Teaching Methodolgy

 25 Hours

Minimum Contact Hours: 15 hours

Minimum Contact Hours w/ Lead Trainer(s): 10 hours

Special Requirement: A maximum of five of the above hours can be counted on the subject of business aspects of teaching yoga

Topics in this category could include, but may not be limited to:

  • Communication skills such as group dynamics, time management, and the establishment of priorities and boundaries

  • How to address the specific needs of individuals and special populations, to the degree possible in a group setting

  • Principles of demonstration, observation, assisting and correcting

  • Teaching styles

  • Qualities of a teacher

  • The student learning process

  • Business aspects of teaching yoga (including marketing and legal

The Teaching Methodology category covers a broad overview and analysis of teaching methods, rather than how to practice or teach specific techniques. See the example topics below to help clarify the differences between the Techniques, Training and Practice category and the Teaching Methodology category:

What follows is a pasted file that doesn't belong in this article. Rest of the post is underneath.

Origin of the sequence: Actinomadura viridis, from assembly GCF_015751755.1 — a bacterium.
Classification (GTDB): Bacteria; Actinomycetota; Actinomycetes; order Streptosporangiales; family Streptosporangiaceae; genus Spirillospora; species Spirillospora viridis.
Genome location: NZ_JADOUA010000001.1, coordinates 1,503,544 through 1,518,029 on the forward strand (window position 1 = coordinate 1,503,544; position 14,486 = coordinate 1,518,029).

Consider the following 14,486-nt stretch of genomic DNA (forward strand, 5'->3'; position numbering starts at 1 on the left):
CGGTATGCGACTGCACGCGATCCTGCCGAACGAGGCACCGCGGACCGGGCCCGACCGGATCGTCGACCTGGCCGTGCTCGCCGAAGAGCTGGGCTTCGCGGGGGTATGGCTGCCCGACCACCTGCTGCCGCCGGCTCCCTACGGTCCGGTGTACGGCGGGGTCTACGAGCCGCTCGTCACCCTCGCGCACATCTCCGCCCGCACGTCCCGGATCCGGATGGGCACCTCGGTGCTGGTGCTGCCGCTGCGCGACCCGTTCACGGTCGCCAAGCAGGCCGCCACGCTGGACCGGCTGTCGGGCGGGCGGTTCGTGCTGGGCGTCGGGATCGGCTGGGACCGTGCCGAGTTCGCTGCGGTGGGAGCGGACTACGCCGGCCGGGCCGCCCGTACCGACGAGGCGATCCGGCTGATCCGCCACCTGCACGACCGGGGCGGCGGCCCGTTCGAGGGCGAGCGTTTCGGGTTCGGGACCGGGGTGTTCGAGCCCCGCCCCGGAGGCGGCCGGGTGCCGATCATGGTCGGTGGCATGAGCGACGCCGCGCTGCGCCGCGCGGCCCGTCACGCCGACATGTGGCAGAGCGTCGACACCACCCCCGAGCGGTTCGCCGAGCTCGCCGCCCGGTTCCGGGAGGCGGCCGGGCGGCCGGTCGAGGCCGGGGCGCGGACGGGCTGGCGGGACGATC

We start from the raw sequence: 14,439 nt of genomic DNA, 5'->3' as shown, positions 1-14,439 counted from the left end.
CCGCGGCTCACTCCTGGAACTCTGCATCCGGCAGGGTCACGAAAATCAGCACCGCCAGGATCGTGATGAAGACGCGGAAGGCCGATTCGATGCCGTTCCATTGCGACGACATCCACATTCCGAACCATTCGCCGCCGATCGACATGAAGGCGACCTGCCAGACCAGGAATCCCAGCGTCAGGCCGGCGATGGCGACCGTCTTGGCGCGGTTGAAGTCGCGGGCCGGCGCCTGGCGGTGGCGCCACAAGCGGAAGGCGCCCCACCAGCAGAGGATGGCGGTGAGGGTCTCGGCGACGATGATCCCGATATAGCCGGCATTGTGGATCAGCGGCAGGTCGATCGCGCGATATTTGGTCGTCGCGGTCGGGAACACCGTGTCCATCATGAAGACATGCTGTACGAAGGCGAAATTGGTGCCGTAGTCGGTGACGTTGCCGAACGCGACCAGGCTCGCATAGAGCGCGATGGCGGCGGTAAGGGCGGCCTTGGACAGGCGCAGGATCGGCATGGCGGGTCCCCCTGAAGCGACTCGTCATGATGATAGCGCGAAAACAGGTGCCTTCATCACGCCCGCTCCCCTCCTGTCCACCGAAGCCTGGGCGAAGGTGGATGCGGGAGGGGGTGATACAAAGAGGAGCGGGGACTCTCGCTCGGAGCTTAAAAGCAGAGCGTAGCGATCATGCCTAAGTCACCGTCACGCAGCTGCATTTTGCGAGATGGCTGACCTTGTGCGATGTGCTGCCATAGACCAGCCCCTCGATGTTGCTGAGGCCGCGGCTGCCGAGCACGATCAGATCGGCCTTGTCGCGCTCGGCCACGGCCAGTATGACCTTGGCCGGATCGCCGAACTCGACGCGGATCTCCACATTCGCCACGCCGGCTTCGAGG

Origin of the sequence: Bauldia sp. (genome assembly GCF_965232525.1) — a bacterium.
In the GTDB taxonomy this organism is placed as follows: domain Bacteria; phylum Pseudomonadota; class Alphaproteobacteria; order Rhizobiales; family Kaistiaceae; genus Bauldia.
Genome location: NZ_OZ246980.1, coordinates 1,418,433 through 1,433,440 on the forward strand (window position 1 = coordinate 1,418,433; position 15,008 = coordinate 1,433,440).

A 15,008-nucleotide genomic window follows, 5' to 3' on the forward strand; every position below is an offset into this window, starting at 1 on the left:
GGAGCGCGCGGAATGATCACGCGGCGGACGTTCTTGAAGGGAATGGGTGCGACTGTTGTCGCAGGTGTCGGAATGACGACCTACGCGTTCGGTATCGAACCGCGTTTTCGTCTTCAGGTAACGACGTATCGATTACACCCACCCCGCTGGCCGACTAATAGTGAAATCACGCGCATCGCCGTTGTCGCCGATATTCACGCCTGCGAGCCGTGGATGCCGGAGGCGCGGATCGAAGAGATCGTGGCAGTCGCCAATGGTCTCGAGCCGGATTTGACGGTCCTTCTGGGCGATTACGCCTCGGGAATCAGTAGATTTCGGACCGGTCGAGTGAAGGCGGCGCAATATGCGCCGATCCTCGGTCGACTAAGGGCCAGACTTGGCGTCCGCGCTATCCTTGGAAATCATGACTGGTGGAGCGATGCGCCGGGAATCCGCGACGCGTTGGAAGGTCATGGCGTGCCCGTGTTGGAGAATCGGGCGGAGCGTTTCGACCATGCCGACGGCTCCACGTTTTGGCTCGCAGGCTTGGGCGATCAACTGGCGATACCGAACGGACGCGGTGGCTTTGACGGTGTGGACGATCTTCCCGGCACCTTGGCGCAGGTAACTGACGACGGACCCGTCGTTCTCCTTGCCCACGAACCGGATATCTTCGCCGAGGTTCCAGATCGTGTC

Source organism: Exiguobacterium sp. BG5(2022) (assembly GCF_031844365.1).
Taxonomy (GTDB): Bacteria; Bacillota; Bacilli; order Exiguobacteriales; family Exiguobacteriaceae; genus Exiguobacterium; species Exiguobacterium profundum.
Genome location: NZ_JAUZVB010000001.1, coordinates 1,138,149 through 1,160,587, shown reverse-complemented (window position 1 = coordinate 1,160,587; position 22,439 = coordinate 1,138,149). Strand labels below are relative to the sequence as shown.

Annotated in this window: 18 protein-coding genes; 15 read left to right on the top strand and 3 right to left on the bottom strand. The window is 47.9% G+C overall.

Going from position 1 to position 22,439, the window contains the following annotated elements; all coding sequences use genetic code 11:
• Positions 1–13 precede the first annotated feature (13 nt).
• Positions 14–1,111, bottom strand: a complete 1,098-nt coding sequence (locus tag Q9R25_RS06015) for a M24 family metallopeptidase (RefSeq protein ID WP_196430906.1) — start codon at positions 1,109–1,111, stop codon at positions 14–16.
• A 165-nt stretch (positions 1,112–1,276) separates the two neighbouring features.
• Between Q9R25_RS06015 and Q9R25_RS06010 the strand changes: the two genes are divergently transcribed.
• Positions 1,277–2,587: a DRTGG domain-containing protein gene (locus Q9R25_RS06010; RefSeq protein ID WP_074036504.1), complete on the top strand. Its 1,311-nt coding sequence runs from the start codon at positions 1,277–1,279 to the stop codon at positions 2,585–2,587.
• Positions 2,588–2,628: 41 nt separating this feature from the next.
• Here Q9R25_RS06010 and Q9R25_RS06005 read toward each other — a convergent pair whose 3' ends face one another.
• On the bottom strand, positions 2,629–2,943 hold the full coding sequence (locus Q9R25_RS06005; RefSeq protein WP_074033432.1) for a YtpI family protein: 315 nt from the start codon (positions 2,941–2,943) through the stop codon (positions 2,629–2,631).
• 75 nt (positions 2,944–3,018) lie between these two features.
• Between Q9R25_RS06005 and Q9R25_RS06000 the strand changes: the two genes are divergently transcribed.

Example Techniques, Training and Practice Topics Example Teaching Methodology Topics.

The Five Categories of Asana: The trainee will practice and learn the key poses in each category of asana (standing poses, forward bends, backbends, twists, and inversions) and will begin to develop a relationship to both the form and the function of these different categories.

Maps of Alignment: Trainees will achieve comprehension of the alignment maps for each of the five categories of asanas through observation and experience of how the poses in each category share a common foundation, and how to build upon this foundation.

Principles of Demonstrating

 

Asanas: Discuss how effective demonstrations in class can help emphasize an alignment or other focus for the specific pose or sequence of poses.

Learning Modalities: identifying your dominant style, and learning how to teach based on others’ learning styles

Use of Language and Voice: Lecture and discussion on active vs. passive language and the effective use of each; positive and conscious communication, and habitual speech and communication patterns